Slate from DC Studios demonstrates the importance of superhero comics

On Monday, DC Studios CEOs James Gunn and Peter Safran announced the first batch of titles that will be part of their new DC Universe, the most collaborative effort yet to connect movies, television shows, and video games inspired by the publisher’s characters. The storytelling initiative, which will be dubbed “Chapter One: Gods and Monsters”, will consist of five films: Superman: Legacythe Batman centric The Brave and The Bold, Supergirl: Woman of Tomorrow, Swamp ThingAnd The authority; and five exclusive TV shows from HBO Max: Creature commands, Waller, lanternsthe Wonder Woman prequel lost paradiseAnd Booster Gold. While Gunn and Safran’s studio is far from the first or last to unveil their “slate” of storytelling, and we’re still at least a year away from seeing the fruits of their labor, something felt about this announcement unique. It wasn’t just the months of anticipation from diehard fans, or the years of ill-fated attempts to create a cohesive universe for it – it was what happened after the announcement.

Outside art for the animated Commands from creatures, Gunn’s video announcement had no official look at characters, concept art of costumes, or confirmations from cast members. Instead, it showed the best hint yet of what’s to come: art from DC’s comics. Of course, this was the most logical option to announce the slate, since almost all of the characters in these projects have yet to be cast in the new canon, and previous regimes that ran DC have repeatedly made the mistake of revealing fancy logos for projects a lot too soon, only to disappoint fans when they don’t actually come to fruition. But by bringing the iconography of the comics to the forefront, DC Studios not only showed its reverent approach to the source material, it gave fans a concrete starting point for what kind of stories to expect — and, surprisingly, motivated them to get out. to check out these stories for themselves.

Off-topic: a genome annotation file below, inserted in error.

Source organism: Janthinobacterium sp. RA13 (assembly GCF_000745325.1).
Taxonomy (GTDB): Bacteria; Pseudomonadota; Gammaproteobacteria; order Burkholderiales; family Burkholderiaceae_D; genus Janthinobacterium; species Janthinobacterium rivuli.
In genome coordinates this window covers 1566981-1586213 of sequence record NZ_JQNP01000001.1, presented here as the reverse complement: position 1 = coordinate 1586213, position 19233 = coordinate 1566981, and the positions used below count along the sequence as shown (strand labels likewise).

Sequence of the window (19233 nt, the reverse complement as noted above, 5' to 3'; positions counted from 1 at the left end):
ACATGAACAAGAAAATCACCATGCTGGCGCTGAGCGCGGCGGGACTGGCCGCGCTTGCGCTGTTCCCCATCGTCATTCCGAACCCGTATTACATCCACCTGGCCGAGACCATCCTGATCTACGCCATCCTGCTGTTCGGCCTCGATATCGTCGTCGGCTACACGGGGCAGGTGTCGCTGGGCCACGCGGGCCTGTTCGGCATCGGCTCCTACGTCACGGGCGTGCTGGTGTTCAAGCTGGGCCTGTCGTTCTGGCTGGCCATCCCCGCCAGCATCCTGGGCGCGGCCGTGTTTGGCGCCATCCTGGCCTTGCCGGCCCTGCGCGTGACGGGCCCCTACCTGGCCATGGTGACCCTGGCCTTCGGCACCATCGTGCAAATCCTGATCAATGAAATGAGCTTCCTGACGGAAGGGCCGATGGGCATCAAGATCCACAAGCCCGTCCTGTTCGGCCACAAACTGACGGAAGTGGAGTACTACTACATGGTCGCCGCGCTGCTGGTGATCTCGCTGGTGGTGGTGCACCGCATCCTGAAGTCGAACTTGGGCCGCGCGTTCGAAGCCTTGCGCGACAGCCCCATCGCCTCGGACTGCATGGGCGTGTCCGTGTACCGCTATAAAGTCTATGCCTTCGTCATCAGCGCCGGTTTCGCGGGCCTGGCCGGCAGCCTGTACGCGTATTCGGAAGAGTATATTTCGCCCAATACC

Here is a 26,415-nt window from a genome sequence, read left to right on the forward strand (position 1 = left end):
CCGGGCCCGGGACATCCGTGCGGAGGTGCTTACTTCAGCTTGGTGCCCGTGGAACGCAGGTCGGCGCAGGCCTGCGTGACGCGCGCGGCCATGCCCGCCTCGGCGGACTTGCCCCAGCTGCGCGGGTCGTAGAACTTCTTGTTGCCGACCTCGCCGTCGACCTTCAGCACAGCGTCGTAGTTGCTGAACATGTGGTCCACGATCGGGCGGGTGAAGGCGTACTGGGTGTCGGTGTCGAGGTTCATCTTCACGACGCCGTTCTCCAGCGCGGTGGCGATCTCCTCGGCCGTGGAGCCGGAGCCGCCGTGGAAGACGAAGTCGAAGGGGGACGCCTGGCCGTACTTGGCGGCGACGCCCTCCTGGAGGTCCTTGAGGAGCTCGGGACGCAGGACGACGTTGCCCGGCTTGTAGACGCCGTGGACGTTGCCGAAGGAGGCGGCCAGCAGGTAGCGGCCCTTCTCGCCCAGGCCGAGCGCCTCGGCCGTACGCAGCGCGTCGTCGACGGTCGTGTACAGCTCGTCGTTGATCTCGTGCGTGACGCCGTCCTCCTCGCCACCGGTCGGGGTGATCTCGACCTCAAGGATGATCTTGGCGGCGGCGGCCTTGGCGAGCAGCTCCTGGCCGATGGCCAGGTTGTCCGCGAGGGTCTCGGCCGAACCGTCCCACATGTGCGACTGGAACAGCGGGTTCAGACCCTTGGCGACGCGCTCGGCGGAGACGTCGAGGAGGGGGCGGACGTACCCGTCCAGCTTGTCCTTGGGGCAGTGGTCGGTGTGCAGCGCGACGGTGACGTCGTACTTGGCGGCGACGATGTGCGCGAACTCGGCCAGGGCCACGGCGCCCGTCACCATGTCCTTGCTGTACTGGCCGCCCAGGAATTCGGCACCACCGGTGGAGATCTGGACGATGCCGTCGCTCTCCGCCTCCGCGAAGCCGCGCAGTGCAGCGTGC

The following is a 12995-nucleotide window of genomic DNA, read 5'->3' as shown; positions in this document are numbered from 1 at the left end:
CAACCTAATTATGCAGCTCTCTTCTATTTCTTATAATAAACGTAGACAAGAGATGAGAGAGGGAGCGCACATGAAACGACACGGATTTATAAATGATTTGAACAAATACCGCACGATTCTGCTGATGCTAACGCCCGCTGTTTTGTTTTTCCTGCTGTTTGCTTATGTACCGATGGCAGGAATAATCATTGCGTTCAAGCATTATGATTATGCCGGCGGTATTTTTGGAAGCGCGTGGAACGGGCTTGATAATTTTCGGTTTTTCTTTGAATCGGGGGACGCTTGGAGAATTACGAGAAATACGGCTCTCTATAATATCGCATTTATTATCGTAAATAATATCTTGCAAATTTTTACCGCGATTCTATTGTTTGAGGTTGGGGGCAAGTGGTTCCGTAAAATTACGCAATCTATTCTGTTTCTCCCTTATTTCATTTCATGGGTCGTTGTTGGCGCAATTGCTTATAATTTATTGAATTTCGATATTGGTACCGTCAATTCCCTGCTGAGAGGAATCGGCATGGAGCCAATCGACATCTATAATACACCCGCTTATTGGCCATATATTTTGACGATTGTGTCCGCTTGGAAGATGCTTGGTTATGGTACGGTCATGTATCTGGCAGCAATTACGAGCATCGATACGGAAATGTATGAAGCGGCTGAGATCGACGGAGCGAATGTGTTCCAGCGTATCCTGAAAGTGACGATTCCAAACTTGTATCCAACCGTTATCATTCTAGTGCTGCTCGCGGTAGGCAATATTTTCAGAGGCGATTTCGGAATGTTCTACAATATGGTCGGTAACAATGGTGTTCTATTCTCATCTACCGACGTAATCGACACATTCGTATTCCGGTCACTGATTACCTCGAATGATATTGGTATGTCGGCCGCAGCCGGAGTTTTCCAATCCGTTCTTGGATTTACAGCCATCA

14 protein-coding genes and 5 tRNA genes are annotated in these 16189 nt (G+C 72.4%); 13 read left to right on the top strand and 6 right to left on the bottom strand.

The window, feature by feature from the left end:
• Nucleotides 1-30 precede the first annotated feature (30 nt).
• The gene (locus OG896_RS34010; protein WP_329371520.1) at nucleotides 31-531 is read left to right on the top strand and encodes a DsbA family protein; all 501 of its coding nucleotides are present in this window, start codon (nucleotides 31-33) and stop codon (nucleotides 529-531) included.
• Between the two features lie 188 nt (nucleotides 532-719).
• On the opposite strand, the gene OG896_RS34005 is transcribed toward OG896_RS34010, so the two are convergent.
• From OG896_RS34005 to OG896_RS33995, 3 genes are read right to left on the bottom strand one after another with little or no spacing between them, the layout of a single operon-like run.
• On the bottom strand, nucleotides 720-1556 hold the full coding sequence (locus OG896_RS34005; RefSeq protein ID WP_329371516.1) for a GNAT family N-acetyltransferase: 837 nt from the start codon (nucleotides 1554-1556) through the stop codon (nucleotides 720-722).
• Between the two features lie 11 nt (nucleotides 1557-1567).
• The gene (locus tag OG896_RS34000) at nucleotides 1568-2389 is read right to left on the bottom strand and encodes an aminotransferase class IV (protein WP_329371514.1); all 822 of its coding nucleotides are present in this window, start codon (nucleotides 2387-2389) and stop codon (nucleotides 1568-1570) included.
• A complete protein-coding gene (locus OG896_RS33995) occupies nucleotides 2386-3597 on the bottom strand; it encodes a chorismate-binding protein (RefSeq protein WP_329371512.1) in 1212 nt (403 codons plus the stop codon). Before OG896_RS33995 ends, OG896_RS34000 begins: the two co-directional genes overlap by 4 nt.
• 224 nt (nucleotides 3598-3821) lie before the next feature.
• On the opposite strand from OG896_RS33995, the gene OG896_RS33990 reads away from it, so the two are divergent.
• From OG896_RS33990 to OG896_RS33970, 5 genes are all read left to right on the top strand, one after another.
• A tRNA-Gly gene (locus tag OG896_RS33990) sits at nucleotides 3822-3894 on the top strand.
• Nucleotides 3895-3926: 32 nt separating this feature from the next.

At the time of writing, just days after the announcement was first made, the trade paperback or omnibus collections of Supergirl: Woman of Tomorrow, All-Star Superman, Batman by Grant Morrison, Booster Gold: The Big FallAnd The authority book one have sold out or have topped the bestseller lists across multiple online retail platforms, with retailers at individual comic book stores reporting that they have also sold out of their existing copies. Gunn himself had to take to Twitter Friday night to confirm that DC is rushing out new printings of many of the books to meet demand. While there have been occasional instances of superhero adaptations boosting sales of their source material, namely Disney+ WandaVision leading to months of delays in new printings of Marvel’s Scarlet Witch and Vision-related books – the demand for the books indirectly linked to DC Studios’ slate feels unprecedented. It could also illustrate, in the process, the cultural and emotional resonance that superhero comics can still have.